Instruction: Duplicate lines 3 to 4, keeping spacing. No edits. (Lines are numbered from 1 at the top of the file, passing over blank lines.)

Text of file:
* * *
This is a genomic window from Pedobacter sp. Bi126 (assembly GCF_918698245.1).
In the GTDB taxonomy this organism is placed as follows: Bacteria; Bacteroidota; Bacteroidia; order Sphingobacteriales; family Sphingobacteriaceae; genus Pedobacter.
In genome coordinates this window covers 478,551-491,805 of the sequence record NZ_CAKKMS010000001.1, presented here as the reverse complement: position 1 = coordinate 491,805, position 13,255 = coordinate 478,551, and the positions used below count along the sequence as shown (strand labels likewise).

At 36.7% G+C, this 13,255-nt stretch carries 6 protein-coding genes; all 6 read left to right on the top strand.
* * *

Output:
In genome coordinates this window covers 478,551-491,805 of the sequence record NZ_CAKKMS010000001.1, presented here as the reverse complement: position 1 = coordinate 491,805, position 13,255 = coordinate 478,551, and the positions used below count along the sequence as shown (strand labels likewise).

At 36.7% G+C, this 13,255-nt stretch carries 6 protein-coding genes; all 6 read left to right on the top strand.